Sunny (Trieste Kelly Dunn) is an active thinker. When her eyes aren’t buried in a novel they’re silently observing other people’s lives in motion. The calm opening moments of Brett Haley’s sublime character study The New Year proves as much. As Sunny goes about her daily tasks working at a local bowling “center” in Pensacola, Florida, she scans the hazy space with the inquisitive yet restless eye of a detective lacking a case. But this is simply a facade masking the type of internal melancholy that could only stem from a vibrant young woman snake-bitten by inaction. Once a star high school student and budding writer, Sunny is now seeped in a prolonged, self-induced purgatory initiated by her father’s devastating illness and an absent matriarch who’s flown the coop. At this point in her existence, life is simpler and safer in theory.
But things have to change. The New Year follows a prolonged moment in Sunny’s life when the trauma of the past and the pressure of the future collide and force such a transition. Haley’s debut surrounds her malaise with acts of kindness and wake-up calls, yet it avoids melodrama in favor of honest reflection. Sunny makes a lot of mistakes during the film, whether it’s ignoring the signs of her father’s deteriorating condition or flirting with an old nemesis despite being in a long-term relationship with a good guy. Instead of judging, Haley’s camera watches Sunny intently, examining the nuances of her struggle and placing them together as pieces of a grander puzzle that has yet to be completed. This is a woman not quite in focus, but one that is worth waiting for.
Throughout The New Year, Haley positions Sunny at the center of nearly every frame. In doing so, the viewer begins to notice patterns of denial within a character struggling to hide multiple repressed emotions. Facial expressions are paramount to Dunn’s astutely subtle performance; the actress speaks volumes with one crooked smile or guilt-ridden glance. Exposing emotions like joy, guilt and regret without words is a talent few actors can claim, yet Dunn manages to do so with effortless precision. Since The New Year is basically a collection of small moments, it gains resonance as scenes build on top of each other. Ultimately, this creates a sly sense of momentum that culminates in one of the most stunningly subtle finales in recent American cinema.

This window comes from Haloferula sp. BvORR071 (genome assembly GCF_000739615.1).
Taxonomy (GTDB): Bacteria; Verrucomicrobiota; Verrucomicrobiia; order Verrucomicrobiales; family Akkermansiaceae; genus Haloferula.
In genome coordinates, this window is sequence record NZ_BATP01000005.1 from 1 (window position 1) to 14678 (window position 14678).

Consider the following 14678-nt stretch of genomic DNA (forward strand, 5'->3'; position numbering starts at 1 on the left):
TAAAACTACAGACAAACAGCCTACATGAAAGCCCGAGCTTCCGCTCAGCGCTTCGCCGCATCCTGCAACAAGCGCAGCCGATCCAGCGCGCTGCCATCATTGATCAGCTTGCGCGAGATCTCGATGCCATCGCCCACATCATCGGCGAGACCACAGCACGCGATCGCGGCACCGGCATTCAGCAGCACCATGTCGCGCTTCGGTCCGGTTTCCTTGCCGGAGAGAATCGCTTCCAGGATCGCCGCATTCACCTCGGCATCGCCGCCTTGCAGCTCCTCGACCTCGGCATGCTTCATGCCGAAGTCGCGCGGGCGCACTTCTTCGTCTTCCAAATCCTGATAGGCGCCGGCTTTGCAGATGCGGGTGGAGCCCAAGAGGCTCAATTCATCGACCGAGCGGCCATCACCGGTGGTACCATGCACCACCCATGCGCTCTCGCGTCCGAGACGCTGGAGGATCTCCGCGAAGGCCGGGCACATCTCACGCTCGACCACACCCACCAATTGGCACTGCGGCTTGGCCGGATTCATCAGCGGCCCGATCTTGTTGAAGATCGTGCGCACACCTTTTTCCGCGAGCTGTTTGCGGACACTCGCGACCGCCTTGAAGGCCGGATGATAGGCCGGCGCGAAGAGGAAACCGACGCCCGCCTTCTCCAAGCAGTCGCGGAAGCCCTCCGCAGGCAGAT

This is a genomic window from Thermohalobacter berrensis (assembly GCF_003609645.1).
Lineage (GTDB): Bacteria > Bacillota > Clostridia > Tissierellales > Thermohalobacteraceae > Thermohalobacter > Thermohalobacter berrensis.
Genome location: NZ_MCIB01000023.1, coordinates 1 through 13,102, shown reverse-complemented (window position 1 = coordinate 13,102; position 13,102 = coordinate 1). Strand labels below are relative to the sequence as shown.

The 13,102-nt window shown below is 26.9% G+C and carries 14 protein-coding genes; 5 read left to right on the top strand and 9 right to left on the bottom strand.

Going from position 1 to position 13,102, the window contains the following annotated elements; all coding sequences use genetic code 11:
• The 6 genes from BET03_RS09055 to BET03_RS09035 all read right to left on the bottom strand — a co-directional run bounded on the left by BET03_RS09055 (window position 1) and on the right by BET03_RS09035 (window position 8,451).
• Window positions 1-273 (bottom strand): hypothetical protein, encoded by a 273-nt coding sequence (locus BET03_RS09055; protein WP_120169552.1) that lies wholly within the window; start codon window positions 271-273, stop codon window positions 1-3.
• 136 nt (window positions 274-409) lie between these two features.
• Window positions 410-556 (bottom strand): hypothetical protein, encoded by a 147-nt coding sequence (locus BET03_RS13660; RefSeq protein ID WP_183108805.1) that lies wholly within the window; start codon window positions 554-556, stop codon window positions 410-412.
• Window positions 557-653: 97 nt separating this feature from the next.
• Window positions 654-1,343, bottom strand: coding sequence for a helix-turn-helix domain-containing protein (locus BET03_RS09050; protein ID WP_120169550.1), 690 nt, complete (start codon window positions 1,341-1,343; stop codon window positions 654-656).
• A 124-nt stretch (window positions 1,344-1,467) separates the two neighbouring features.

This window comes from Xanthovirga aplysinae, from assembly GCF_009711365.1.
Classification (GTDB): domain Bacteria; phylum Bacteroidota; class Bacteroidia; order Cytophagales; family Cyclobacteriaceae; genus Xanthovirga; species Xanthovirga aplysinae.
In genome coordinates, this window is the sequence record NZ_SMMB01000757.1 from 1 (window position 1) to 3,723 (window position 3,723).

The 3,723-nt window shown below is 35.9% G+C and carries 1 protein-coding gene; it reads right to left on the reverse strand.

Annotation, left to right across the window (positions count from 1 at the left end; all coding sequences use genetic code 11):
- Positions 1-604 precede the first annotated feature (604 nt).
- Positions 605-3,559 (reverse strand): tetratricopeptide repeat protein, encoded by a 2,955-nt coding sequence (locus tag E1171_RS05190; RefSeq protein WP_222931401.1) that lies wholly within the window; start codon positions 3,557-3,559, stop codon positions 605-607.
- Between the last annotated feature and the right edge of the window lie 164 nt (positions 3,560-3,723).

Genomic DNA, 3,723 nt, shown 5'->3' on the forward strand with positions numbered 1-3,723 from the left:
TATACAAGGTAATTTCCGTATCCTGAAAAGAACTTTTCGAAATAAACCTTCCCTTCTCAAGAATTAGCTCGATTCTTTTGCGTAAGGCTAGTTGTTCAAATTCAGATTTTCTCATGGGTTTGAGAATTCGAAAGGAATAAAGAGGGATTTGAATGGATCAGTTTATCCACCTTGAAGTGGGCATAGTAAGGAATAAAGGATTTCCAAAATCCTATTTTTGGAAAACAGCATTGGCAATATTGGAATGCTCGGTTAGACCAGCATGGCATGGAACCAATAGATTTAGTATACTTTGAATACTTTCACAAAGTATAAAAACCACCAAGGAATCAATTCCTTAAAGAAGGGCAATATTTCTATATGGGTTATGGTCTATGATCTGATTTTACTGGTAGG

It’s late New Year’s Eve and Sunny leaves a particularly awkward party, one in which both of her love interests are attending, to visit her father in the hospital. Initially, this might seem like an anticlimax, another example of a confused character avoiding the inevitable consequences of her own bad decision making. But this couldn’t be farther from the truth. By removing herself from a toxic situation, admittedly one she helped create, Sunny embraces the beginning of her own rebirth.
Watch a scene from ‘The New Year’
It’s not an easy first step. One cut later, she enters the hospital room quietly, her father lying asleep on the bed. The writing is one the wall along with the Christmas decorations placed there by Sunny’s best friend a few sequences before. The television plays footage from Times Square, but the reporting quickly fades. Sunny pulls up a chair, sits down, and reaches for her father’s hand, placing it against her cheek. Tears quietly trickle down her face. Sunny gracefully puts her other hand on his shoulder, pulling herself closer to the man who has defined her life thus far in so many different ways. It’s as if she is finally coming to terms with his fragility, and in turn, her own impending aloneness. Sunny sits up, lowers her father’s hand, and finally brings out a spiral notebook. She begins to write. Those first written words are a declaration of independence, an act she’s been avoiding for the duration of the film. The reporter’s voice once again fills the space, counting down toward a new year and a new beginning. Right before the clock reaches zero, Haley cuts to black.
The entire scene evokes the emotion of a deeply intimate passage from a great novel, something most films would glamorize with over-the-top acting or swooning music cues. But Haley lets Dunn be so naturally Sunny; resilient, loving and ever hopeful. If there’s one transcendent theme in The New Year, it’s that most of our lives are reliant on the generosity of support systems. Those of us that are lucky enough find that when one falters, another takes its place. This film somehow manages to capture such a transition with striking clarity, asking its young characters to let go of the delusion and embrace the beautiful ambiguity of adulthood.